Protecting the Right to Participate in Clean Sport

Blood Sample Collection Procedures

Blood collection

Only a person trained in the collection of blood will be able to perform the blood collection procedure.

A step-by-step guide to blood sample collection.

Step 1: Notification Blood Collection

At an event, during training or at an Out-of-competition location athletes can be notified of selection for a test by a UK Anti-Doping Doping Control Officer (DCO); Blood Collection Officer (BCO) or a Chaperone using an official Doping Control Form. On notification of a test the athlete will be asked to provide photographic identification.

Step 2: Reporting for Sample Collection

Athletes are required to report to the Doping Control Station immediately. Dependent on the type of blood test, they may be asked to rest for a period of time prior to the collection of a sample if they have recently exercised or competed.

Step 3: Selecting Sample Collection

The athlete will be asked to select a number of blood sample collection kits and  a number of blood A and B kits. Checks should be made to ensure they are empty, clean and the seal is intact.

Step 4: Providing a Blood Sample

Only a person trained in the collection of blood will be able to perform the blood collection procedure.
The BCO shall assess the most suitable vein for sample collection and clean the site. They will then unseal the hypodermic needle and attach the vacutainers (self-sealing secure containers) and withdraw blood to fill the required number of tubes. No more than three attempts will be made per session.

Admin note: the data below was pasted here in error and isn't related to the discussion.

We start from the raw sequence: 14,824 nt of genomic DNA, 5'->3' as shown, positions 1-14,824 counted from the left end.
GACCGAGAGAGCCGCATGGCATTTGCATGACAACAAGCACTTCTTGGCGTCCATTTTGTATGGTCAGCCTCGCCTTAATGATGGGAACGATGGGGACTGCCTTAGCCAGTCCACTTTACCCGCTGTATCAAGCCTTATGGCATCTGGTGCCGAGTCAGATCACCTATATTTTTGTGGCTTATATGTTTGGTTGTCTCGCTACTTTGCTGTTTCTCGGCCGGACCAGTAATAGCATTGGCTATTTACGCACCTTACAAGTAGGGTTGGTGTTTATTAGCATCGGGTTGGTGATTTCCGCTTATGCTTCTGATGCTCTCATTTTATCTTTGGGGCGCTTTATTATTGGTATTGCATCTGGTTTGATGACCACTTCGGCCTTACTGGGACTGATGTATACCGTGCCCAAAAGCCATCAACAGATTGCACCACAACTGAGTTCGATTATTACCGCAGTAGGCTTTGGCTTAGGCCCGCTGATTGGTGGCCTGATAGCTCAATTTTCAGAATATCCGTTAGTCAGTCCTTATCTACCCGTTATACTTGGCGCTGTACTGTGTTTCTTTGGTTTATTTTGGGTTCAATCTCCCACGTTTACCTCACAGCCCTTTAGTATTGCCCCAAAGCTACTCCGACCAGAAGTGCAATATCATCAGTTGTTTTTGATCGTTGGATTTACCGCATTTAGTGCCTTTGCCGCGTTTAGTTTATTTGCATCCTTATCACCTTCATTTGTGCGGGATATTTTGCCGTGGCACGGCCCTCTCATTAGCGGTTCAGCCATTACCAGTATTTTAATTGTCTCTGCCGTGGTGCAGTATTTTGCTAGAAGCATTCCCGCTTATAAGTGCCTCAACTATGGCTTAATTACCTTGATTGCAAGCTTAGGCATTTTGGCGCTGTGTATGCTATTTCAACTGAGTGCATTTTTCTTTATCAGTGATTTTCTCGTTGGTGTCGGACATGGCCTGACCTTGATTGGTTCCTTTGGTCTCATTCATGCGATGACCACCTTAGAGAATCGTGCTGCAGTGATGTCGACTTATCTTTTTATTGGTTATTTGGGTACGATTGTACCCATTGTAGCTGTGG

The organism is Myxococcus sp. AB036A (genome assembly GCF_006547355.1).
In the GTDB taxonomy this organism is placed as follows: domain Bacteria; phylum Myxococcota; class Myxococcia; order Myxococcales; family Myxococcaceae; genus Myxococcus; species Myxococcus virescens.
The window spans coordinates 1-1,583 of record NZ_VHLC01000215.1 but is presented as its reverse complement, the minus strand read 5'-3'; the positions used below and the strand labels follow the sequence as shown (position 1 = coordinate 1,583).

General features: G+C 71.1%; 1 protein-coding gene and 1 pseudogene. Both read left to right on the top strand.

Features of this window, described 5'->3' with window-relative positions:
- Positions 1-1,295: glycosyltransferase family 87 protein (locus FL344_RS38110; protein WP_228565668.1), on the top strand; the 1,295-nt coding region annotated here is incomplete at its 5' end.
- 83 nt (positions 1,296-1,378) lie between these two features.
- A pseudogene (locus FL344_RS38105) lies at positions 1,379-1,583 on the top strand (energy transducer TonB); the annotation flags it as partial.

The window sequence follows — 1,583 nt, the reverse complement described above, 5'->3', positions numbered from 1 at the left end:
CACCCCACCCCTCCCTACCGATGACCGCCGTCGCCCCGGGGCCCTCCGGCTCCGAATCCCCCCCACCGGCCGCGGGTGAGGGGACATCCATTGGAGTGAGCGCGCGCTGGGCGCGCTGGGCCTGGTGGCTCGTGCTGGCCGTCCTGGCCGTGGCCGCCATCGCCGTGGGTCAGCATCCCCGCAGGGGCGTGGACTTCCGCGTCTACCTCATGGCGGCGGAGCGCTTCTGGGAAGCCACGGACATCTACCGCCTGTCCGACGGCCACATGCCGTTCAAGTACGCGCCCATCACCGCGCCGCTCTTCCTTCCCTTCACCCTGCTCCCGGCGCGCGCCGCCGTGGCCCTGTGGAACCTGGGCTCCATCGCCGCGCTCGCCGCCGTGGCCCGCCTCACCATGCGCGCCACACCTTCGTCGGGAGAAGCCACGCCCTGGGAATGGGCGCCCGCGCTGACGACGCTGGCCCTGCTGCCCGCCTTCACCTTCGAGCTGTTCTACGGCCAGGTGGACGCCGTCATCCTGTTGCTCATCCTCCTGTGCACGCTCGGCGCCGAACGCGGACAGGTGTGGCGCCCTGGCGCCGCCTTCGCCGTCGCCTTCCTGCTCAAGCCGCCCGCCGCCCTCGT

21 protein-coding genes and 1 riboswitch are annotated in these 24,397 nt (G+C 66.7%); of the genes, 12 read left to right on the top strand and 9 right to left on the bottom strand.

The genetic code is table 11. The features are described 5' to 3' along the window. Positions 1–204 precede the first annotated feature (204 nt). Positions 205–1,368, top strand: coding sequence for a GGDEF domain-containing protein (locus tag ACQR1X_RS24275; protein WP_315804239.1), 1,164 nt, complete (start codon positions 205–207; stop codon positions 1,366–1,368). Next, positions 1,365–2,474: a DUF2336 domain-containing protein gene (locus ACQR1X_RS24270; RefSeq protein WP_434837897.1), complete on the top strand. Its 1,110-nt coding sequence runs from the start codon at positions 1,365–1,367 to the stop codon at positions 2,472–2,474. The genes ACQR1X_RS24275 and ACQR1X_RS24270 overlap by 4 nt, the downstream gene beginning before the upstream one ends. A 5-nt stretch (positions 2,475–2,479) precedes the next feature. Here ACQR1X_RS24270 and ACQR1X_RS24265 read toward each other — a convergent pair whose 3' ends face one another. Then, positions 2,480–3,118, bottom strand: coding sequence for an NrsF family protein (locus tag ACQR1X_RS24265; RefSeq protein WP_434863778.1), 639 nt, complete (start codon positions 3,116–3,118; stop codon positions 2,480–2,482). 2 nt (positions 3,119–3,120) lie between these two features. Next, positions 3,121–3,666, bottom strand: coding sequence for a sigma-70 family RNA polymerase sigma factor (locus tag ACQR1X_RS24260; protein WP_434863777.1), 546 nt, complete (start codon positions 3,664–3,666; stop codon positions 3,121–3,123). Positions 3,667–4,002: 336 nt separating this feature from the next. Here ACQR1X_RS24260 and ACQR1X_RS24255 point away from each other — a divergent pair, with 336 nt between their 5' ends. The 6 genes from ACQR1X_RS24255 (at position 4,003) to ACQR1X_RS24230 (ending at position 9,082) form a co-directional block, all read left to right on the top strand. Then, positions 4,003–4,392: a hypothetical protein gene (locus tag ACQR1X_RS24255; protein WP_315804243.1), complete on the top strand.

Sealing the Blood Sample
After withdrawing the needle the BCO or athlete will place one vaccutainer into each of the A and B sample bottles. These should be checked for any leakage.

Storing the Blood Sample
The sealed blood sample shall be kept in the Doping Control Station, at a cool but not freezing temperature, prior to dispatching for analysis.

Step 5: Recording and Certifying the Sample

The DCO will record the A Sample and B Sample tube numbers on the Doping Control Form and the athlete will be invited to check that this information is correct.

The athlete will be asked to make a number of declarations including any substances or medication taken in the past seven days and any blood transfusions in the past three months. Dependent on the type of blood test, the athlete may also be asked to answer some further questions relating to recent activities such as exercise, altitude training, on a Supplementary Report Form.

The athlete name should not be on any documentation going to the laboratory
The athlete will be invited (and athlete representative if present) to check the Doping Control Form and to sign it once satisfied that the information is correct.  The athlete is the last person to sign the form, after the DCO, a representative would sign before the DCO and athlete.

Transferring the samples to the laboratory
Once the samples are placed in a security sealed transit bag they are sent to a WADA accredited laboratory, by a secure chain of custody, for analysis. This ensures that every step of the process is fully documented and only those authorised to handle the sample do so.

Along with the sample, the laboratory receives a copy of the doping control form that contains information only relevant to the analysis.

NO other information is provided that might allow the athlete to be identified.